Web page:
Perhaps unsurprisingly, the majority have found this extremely difficult to sustain. QPR, the latest club to attempt such a strategy, will begin the 2013/14 season back in the Championship, saddled with mediocre players being paid exorbitant wages, even if they are successful in offloading some of their more valuable playing assets.

Most at the club now freely admit that they tried to do “too much, too soon”. With new owner Tony Fernandes keen to make his mark on the club, he quickly dispensed with the coaching staff that had earned them promotion. Three successive transfer windows have since passed, each characterised by further major changes to either the playing or coaching staff, or both, with large transfer fees and wages outlaid.

Last season they survived on the final day of the season. This year they were essentially relegated by Easter. The turbulence caused by trying to transform the club so quickly has landed them with a bloated squad, blighted by divisions within the dressing room and a lack of leadership and clarity regarding the future direction of the club. The squad seemed to split as disparities in wages between players became apparent, and with no consistent spine to the team, the club went into free fall.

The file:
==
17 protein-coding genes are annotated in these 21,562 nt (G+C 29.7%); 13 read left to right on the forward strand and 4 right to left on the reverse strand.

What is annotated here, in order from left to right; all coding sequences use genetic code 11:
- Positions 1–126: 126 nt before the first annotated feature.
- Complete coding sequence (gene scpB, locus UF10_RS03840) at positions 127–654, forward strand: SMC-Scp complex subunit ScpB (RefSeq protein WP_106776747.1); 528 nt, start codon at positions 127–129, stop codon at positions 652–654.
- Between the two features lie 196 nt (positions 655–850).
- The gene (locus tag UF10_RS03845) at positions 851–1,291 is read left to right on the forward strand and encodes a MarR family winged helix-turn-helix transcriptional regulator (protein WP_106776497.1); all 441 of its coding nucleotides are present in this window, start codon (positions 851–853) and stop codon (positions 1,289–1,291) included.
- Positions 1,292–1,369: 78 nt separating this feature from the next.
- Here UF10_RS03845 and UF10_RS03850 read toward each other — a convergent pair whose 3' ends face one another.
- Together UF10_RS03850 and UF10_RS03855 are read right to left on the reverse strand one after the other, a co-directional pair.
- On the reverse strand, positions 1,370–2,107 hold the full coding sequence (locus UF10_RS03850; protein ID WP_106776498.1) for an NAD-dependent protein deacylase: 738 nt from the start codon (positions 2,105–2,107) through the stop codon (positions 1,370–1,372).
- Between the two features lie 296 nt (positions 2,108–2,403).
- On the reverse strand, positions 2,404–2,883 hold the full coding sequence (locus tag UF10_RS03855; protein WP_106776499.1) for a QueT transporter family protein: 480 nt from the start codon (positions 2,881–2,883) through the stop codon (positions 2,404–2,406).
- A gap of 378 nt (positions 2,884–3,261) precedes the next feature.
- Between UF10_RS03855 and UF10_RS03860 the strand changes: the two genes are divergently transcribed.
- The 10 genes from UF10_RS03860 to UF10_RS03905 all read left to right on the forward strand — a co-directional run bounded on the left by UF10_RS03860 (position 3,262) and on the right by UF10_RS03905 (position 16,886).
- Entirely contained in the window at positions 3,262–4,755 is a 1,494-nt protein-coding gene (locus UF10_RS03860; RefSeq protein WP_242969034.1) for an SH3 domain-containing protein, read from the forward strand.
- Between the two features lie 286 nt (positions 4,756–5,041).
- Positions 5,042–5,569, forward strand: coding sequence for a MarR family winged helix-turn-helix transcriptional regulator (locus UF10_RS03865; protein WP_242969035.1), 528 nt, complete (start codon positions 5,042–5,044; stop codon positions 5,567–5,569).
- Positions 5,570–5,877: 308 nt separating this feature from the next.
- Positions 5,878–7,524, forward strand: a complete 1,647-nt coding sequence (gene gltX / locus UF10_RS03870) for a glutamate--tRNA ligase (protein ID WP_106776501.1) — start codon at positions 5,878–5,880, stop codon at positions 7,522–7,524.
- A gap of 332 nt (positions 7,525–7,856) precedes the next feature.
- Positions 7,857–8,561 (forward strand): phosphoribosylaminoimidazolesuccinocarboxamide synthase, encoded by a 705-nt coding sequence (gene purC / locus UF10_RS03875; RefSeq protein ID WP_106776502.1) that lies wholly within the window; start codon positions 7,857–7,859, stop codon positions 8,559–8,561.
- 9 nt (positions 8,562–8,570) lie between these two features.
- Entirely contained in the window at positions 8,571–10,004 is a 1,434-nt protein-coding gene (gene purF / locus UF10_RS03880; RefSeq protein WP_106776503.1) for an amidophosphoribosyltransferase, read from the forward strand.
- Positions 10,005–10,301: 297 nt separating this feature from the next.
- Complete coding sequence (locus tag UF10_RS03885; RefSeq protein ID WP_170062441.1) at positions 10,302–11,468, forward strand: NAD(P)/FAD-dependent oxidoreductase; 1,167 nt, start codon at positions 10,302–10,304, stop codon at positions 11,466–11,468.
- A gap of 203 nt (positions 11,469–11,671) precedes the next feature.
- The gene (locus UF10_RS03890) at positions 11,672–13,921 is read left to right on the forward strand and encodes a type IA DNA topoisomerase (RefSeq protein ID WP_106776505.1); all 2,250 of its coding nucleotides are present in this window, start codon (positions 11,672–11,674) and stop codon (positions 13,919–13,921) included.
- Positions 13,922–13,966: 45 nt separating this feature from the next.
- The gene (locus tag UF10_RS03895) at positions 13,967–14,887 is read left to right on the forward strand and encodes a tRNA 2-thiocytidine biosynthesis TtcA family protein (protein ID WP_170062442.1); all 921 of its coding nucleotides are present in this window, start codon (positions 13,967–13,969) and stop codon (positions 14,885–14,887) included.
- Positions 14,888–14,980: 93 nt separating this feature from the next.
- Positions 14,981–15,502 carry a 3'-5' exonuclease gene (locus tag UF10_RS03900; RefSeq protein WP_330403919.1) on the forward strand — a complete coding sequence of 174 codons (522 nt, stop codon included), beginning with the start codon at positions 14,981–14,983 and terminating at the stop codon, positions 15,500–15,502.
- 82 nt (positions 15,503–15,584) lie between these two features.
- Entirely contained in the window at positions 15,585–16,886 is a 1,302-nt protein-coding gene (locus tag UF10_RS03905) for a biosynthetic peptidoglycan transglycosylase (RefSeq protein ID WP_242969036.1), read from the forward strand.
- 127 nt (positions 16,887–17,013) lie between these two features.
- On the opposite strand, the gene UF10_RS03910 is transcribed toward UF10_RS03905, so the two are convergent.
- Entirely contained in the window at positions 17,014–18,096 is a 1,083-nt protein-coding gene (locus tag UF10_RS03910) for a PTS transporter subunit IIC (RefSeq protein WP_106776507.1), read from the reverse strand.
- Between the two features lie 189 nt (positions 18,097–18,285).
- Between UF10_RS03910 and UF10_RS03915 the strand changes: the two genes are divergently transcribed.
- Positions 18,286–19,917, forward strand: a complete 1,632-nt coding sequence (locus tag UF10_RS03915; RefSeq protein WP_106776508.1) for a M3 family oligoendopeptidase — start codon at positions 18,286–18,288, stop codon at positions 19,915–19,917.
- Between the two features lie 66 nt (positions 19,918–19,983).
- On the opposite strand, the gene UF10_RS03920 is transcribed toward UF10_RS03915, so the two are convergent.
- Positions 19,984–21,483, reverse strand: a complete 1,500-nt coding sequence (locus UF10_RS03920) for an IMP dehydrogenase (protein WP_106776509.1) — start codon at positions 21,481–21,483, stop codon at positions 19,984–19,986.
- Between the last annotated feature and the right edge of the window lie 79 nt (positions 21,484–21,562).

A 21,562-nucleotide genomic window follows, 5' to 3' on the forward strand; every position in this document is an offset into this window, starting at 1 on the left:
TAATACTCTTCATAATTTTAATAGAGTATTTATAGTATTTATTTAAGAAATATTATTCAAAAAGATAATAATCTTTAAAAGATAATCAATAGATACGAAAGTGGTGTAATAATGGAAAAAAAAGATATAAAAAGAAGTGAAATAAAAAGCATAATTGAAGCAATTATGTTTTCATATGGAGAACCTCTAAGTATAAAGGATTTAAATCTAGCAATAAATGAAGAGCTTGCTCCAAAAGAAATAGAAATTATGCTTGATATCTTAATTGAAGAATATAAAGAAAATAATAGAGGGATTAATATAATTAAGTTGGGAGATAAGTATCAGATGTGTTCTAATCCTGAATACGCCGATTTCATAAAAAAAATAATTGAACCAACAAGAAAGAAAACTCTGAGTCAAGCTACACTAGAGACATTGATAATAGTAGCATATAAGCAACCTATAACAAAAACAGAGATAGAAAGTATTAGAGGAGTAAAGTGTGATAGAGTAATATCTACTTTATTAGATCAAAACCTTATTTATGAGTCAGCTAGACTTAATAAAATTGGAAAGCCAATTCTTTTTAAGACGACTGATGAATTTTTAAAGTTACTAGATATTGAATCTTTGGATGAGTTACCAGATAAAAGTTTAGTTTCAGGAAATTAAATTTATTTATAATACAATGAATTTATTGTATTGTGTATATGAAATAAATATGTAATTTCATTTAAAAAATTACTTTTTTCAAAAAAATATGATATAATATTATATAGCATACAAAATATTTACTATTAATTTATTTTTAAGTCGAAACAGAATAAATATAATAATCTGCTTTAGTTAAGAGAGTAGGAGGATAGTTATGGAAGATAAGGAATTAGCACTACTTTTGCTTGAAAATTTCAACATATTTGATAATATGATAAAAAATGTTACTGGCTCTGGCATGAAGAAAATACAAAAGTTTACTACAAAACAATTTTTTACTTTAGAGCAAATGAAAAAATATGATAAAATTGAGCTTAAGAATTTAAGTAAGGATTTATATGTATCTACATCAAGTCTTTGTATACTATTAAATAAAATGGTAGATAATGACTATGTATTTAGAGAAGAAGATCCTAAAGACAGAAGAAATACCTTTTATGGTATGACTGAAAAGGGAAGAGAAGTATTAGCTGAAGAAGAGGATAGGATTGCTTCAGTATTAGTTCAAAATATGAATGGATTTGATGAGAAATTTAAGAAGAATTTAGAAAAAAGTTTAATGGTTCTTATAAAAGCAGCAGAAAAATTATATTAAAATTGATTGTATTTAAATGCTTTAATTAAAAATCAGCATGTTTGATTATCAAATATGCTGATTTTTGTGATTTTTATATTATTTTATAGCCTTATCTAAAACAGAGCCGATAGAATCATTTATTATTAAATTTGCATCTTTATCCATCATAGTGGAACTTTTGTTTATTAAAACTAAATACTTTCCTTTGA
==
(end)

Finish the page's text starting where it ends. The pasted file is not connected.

With behind the scenes rows over player recruitment continuing even now, it remains to be seen how quickly they will stabilise in the Championship.

So is splashing the cash a foolhardy strategy best avoided? Stoke City, under the guidance of Chairman Peter Coates and manager Tony Pulis, provide evidence that this may not be the case. Their record indicates that continued investment in player recruitment can lift newly promoted sides up the division, and even provide stability away from regular relegation scraps. But it is expensive and, it seems, will only satisfy fans for so long.

English: Approximately 18,000 Stoke City fans ...

English: Approximately 18,000 Stoke City fans invade the pitch at the Britannia Stadium to celebrate Stoke’s promotion to the Premier League on 4 May 2008. (Photo credit: Wikipedia)